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Blockchain: Exploring the building blocks of Web 3.0

  • 3 wk ago

Web 3.0, also known as the decentralised web, is the latest generation of internet applications and services, powered by distributed ledger technology, the most common being blockchains.

It focuses on connecting data in a decentralised way, rather than having it stored centrally, with computers able to interpret information as intelligently as humans.

The term was coined by ethereum (ETH-USD) co-founder Gavin Wood in 2014. However, the idea started to gain more interest this year from cryptocurrency enthusiasts, as well as large tech companies, venture capital firms, and more recently Tesla (TSLA) and Twitter (TWTR) chief executives Elon Musk and Jack Dorsey.

Web3 is the “new internet” in comparison to the current Web 2.0. 

Web 2.0 is where data and user-created content, such as social-networking services and blogs, are centralised in a small group of Big Tech firms, largely controlled by Google (GOOG), Apple (AAPL), Amazon (AMZN), Meta (FB), and Microsoft (MSFT).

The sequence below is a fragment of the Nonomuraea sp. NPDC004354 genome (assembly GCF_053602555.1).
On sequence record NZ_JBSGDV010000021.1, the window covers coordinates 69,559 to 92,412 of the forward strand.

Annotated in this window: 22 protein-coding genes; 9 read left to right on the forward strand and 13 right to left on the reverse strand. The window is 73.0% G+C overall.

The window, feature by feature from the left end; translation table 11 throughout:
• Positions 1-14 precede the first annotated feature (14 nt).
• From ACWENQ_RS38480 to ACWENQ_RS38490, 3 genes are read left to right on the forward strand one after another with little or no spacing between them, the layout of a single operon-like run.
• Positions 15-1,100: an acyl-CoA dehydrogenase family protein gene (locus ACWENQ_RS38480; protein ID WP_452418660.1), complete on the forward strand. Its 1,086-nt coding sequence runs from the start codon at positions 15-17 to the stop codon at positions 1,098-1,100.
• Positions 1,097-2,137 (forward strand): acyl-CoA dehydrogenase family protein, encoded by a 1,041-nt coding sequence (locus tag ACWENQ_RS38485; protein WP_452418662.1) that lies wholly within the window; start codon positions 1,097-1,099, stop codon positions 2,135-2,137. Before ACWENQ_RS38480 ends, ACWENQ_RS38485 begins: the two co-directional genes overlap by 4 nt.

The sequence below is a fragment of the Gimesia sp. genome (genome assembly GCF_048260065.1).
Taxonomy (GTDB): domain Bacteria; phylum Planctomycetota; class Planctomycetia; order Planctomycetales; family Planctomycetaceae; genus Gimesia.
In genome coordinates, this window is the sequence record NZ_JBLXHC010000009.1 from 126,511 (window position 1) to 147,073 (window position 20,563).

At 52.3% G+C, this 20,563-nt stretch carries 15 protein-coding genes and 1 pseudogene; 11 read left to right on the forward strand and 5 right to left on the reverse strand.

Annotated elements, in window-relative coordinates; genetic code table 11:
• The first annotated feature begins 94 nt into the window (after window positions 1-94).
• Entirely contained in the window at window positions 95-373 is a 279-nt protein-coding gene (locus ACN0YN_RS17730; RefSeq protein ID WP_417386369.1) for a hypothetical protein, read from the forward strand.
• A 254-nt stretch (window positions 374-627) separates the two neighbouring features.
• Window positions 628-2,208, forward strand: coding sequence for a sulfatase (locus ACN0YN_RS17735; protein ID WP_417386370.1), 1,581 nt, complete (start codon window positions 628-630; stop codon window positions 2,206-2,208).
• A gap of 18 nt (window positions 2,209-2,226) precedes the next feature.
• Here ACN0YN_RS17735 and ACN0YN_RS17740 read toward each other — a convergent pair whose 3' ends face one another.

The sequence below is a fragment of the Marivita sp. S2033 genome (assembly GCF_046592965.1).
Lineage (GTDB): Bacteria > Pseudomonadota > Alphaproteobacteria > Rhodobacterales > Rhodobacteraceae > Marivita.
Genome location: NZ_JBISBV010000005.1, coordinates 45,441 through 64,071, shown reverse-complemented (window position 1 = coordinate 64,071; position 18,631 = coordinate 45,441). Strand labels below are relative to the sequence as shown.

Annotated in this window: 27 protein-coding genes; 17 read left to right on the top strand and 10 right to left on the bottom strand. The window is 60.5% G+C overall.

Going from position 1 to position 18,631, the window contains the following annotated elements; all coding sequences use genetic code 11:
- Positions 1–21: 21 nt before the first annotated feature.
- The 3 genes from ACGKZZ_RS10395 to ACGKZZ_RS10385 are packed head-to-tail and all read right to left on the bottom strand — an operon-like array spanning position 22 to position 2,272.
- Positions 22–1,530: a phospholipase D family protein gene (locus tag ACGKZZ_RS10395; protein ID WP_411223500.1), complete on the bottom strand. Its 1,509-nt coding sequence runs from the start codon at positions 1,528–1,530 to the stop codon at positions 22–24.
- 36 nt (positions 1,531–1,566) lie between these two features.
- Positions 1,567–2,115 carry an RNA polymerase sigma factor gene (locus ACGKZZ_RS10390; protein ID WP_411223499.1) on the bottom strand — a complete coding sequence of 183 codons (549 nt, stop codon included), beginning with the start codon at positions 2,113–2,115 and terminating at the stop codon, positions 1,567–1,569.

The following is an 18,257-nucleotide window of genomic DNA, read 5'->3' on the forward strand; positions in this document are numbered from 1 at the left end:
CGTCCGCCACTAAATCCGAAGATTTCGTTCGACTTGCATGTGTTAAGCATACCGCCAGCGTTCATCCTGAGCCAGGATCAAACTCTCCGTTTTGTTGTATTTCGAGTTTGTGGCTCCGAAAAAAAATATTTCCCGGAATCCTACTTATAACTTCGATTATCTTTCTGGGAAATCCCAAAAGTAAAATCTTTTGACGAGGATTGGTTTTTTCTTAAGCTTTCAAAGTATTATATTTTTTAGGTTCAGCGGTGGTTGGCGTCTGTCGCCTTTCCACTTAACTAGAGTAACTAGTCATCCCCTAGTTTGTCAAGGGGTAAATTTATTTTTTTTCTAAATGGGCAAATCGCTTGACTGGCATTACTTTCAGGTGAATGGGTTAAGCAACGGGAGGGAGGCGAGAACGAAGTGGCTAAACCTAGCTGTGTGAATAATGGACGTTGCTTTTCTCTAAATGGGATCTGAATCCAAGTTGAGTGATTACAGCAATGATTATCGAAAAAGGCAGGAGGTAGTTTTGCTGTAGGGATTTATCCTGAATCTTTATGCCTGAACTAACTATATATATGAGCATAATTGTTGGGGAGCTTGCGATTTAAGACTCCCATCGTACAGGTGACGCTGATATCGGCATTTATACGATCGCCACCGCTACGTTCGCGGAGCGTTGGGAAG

"There's a small group of companies that own all this stuff, and then there's us who use it, and despite the fact that we contribute to the success of these platforms, we don't have anything to show for it," said researcher Mat Dryhurst.

Meanwhile, Web 1.0 refers to the period from the early 90s to around 2004, where most websites were simply static web pages, providing essentially a read-only service. The vast majority of users were consumers of content rather than producers like we see today.

As more people seek custom services, search engines in Web3 will provide personalised insights based on an individual’s browsing and search context, where people also control their own data.

Centralised servers will be replaced with information present on multiple computing devices, acting more as a peer-to-peer internet with no single authority.

Another one of the benefits of Web3 is that it is believed to be able to avoid internet hacks and leaks as it acts as a system for specific users, thus being a great pioneer for data security and privacy.

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